In this feature, we take a look a the news that has fed through our channels over the last week from around the world, which impacts on education, teaching or is just a little quirky. Click on the links to read the full story:
The BBC reported that England’s £4.3 million flagship troops to teachers scheme had only managed to recruit 28 teachers, which equates at £153,571.42 per teacher! These figures were revealed in a parliamentary question, and were not part of a Department for Education release, which usually celebrate the positives of government initiatives to the hungry media world – funny that!
According to Ofsted, England’s cuddly inspection regime, Stamford Hill boys school teach their pupils that, “women’s only role is to clean and cook”. The Independent reported that the school, which charges annual fees of £2,860, was found to be prioritising the “ethos of its faith” over educational standards and not preparing children for life in modern British society.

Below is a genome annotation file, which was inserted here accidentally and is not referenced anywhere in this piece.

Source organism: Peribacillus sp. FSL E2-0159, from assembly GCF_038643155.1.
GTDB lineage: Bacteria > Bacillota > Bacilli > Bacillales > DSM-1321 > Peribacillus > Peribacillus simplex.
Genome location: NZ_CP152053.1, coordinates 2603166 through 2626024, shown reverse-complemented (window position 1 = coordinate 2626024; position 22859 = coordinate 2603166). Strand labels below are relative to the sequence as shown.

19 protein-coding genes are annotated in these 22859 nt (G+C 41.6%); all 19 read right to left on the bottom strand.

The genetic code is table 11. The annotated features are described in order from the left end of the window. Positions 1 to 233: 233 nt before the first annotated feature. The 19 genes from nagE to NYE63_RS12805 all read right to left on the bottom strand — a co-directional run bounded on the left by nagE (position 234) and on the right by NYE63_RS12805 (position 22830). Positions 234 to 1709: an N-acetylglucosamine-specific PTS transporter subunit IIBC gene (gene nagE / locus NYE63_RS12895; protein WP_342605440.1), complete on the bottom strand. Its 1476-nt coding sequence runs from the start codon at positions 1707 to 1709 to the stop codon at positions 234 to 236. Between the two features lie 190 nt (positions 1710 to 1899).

more recommended stories
Post-pandemic widening of inequalities for children in the North of England
Research from Newcastle University.
70% of secondary school students admit to future career fear
One in five (19%) of secondary school.
Literacy Trust get kids talking about climate and how to care for the environment
Resources for Earth Day
Music improves social communication in autistic children
Engaging in musical activities such as.
Gender inequality could be driving the deaths of girls under 5
Levels of gender inequality across the.
Children with autism, developmental delays nearly 50% more likely to be overweight
A new study by researchers at.
Poorest areas in England infested with Fast Food outlets
New figures from Public Health England.
Warning follows report into online child sexual abuse risk
If the public are serious about.
Access to high performing schools in England has become more geographically unequal finds @EduPolicyInst
A new report by the Education.
World’s 1st Testicular Cancer App is launched & it’s achingly simple
The first, simple to use, step-by-step.